If you are on the market for a new job, you are not alone. With roughly 7.6 million job openings across the US, people are leaving their jobs for better opportunities every single day. If you’ve been browsing potential new careers, there’s no doubt you’ve seen employers express interest in “soft skills.” So what are soft skills are why do employers care about them so much?
What Are Soft Skills?
Soft skills are a mixture of social, people, and communication skills. Combined with your personality traits, they allow you to understand an environment and work well with those around you. They contrast with “hard skills,” which are typically more technical, specifically teachable, and can be defined or measured. Think of a person’s writing ability or familiarity with a software program.
Soft skills are intangible and usually unteachable, meaning you can’t sign up for a class to acquire them. Common examples include:
- Critical Thinking
- Time Management
- Emotional Intelligence
Why Are They So Important?
Soft skills are important because of their rarity. Not everyone has the ability to think critically, the same way not everyone knows how to create websites. But it is often easier to teach someone to use a program than it is to change the way they interpret a problem. For this reason, managers are sometimes forced to pick between candidates who possess hard skills or soft skills, but not both.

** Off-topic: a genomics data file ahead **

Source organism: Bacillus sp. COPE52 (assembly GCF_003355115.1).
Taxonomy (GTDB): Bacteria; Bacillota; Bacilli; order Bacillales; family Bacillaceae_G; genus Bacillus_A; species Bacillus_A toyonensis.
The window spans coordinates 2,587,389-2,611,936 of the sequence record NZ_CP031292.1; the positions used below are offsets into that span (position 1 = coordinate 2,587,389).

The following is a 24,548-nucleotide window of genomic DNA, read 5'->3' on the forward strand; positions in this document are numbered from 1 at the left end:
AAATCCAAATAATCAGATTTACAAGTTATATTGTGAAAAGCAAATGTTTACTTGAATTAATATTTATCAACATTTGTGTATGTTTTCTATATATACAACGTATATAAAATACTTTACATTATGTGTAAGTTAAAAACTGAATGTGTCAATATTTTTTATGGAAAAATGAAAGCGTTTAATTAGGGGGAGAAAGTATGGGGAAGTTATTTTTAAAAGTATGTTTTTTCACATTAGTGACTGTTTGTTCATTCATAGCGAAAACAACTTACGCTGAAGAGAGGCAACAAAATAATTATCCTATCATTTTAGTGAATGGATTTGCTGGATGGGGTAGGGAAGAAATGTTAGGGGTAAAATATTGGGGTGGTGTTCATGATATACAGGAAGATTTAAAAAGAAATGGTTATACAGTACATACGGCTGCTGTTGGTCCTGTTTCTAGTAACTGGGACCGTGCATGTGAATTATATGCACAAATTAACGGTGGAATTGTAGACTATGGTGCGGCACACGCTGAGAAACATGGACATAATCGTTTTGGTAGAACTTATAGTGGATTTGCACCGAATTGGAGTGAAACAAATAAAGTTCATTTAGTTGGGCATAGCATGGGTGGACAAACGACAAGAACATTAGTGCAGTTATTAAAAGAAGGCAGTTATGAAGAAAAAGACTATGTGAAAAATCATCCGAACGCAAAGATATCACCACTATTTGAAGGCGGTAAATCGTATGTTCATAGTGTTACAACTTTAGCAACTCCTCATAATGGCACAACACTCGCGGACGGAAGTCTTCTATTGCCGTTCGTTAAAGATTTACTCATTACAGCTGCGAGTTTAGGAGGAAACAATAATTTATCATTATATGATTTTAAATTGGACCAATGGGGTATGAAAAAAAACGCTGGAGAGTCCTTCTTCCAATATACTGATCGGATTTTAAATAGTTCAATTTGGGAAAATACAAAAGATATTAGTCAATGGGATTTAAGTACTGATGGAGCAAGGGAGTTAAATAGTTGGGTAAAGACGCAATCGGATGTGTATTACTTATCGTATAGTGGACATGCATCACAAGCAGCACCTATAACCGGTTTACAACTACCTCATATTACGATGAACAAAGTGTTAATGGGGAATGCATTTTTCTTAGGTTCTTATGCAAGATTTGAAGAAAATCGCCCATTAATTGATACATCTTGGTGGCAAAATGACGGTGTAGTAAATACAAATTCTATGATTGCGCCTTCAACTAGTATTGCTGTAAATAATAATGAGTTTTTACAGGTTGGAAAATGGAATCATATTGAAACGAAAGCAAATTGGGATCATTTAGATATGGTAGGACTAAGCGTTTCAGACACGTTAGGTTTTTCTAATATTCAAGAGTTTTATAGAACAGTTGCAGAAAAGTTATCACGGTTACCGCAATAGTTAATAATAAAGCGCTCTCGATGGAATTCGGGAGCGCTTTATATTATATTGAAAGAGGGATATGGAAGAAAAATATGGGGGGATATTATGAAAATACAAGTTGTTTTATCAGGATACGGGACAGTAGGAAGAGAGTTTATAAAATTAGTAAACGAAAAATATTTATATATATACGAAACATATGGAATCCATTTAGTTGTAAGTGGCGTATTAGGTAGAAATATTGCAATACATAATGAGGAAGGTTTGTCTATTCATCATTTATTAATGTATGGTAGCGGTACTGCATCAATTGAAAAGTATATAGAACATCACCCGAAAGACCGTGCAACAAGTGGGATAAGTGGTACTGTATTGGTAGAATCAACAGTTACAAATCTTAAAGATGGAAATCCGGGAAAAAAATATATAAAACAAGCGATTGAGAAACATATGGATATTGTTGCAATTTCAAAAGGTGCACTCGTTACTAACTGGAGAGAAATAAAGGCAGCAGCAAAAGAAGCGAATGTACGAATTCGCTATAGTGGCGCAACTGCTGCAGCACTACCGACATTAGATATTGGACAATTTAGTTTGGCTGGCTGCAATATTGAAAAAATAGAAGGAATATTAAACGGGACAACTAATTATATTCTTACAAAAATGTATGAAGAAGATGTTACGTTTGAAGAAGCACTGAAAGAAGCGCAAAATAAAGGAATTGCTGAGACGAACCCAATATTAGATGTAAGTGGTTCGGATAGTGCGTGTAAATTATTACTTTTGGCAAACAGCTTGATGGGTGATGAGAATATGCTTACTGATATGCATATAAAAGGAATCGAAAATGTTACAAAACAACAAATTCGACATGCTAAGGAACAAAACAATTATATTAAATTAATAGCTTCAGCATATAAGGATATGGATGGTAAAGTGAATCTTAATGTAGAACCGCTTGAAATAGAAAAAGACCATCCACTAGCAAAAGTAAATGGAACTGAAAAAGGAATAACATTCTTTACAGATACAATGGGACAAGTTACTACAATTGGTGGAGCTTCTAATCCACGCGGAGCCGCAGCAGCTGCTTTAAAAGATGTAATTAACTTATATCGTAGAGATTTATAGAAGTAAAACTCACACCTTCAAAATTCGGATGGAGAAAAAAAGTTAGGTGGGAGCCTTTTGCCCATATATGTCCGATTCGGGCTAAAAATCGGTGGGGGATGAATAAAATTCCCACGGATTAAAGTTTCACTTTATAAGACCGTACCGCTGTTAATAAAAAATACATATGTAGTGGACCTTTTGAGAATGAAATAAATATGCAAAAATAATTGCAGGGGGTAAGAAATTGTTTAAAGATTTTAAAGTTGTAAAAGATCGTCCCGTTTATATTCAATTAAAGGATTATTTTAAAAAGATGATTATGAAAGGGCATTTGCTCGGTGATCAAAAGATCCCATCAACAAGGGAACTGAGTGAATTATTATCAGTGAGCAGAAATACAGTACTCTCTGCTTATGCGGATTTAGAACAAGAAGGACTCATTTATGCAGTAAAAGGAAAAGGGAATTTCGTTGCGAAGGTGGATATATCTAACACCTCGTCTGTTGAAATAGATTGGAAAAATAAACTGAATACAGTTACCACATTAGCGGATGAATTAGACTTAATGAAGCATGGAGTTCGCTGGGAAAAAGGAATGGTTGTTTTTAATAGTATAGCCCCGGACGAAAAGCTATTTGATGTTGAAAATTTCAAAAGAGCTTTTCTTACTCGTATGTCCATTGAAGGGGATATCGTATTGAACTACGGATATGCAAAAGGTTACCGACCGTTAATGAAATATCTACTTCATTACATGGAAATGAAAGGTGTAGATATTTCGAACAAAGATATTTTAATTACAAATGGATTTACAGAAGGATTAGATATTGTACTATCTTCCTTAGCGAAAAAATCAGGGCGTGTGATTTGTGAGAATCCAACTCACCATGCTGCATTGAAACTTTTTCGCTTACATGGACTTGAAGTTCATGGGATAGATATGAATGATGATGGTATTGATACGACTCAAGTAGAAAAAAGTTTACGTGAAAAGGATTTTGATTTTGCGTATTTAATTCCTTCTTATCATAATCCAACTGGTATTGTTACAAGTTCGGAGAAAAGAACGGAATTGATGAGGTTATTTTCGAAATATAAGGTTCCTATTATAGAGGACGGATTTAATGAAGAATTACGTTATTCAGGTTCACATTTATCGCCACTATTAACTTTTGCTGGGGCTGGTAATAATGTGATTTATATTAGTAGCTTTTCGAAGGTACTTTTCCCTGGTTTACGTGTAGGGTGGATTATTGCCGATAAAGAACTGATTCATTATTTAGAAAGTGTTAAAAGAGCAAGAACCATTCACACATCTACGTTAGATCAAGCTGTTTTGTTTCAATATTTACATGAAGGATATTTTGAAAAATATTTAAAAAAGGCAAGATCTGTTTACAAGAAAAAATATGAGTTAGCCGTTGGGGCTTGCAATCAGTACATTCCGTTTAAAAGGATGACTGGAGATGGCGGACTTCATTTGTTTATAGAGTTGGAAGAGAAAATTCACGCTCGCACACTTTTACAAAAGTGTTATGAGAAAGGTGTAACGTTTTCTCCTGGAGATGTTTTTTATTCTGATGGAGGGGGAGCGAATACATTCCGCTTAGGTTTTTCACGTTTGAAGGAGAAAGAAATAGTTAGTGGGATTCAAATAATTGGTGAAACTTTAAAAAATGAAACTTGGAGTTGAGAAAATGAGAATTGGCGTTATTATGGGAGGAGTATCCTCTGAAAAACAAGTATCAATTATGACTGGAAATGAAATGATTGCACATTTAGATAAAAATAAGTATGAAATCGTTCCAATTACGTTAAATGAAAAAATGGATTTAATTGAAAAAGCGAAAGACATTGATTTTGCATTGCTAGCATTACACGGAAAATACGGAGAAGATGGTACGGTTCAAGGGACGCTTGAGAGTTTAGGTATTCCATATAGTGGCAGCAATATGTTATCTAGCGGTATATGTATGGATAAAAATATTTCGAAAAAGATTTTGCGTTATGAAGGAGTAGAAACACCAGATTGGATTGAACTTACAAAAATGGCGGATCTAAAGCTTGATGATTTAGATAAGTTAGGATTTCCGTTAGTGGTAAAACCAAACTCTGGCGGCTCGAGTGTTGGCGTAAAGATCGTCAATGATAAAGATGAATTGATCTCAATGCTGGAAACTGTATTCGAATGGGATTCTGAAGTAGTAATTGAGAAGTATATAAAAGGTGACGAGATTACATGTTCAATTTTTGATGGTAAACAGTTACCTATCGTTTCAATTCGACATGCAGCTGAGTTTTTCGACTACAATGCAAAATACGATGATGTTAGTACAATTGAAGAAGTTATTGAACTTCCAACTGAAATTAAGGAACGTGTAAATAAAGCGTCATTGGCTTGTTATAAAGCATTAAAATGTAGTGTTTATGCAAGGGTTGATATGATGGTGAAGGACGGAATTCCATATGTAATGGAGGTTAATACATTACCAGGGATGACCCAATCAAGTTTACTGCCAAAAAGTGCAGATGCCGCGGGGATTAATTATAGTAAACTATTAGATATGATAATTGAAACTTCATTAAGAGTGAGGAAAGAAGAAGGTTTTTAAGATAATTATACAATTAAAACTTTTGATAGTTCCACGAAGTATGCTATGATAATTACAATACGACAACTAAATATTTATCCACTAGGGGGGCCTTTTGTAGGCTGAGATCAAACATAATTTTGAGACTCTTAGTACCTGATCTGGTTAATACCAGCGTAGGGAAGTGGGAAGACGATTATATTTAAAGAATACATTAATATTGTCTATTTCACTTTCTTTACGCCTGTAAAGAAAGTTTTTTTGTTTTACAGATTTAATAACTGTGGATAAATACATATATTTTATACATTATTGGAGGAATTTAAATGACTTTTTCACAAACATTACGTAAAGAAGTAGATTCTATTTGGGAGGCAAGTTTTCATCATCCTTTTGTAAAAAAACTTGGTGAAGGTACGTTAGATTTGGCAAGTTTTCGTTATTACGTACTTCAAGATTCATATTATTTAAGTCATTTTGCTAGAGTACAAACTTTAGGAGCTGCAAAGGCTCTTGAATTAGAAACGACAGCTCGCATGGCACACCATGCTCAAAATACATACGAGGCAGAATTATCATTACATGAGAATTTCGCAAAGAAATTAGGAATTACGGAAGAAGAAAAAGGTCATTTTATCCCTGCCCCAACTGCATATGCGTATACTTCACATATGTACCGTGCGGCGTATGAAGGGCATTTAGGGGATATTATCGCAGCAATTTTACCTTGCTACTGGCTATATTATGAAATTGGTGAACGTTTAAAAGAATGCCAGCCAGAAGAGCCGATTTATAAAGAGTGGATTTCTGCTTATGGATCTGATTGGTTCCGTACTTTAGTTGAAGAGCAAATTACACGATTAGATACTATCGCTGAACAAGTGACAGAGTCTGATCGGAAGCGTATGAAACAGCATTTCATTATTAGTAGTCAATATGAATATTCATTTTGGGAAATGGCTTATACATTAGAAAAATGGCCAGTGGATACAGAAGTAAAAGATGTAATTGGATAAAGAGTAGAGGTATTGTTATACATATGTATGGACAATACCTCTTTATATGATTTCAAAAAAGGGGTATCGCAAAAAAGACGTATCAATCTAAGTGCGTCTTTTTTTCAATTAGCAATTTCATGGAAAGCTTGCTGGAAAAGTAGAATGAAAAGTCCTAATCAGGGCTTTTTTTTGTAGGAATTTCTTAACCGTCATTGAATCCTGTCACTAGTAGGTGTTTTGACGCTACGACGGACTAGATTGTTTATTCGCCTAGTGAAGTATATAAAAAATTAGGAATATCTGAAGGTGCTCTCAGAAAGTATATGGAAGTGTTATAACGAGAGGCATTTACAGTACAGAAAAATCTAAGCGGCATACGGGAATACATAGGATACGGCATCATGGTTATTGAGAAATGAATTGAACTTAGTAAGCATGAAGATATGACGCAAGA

One person may be gifted in the technical areas of a job but isn’t a strong communicator. Another may lack experience in the technical disciplines, but has a track record for creative problem-solving and leadership experience. Often, the latter candidate is more attractive, as hiring either person comes with the expectation of them learning the skills they lack. Because hard skills are easier to teach, employers look to hire those who will ultimately be successful with the right training from leadership.
To illustrate this point, LinkedIn’s Global Talent Trends 2019 report, 92% of talent professionals reported that soft skills are equally or more important to hire for than hard skills.
How Do I Showcase Them?
The challenging thing about soft skills is demonstrating you possess them. Anyone can say they are a good problem solver and adaptable on their resume, but how do you prove this? The best opportunity you may get is in your cover letter. Use the cover letter to tell a story that lets these intangibles shine through your background and experiences. Give specific examples of a project that was a success and connect it to a solution you devised.
This strategy is the same if you find yourself in an interview. List relevant experiences and connect your soft skills to why you were successful. If you can prove you have attained these skills, most hiring managers will be thrilled to speak with you!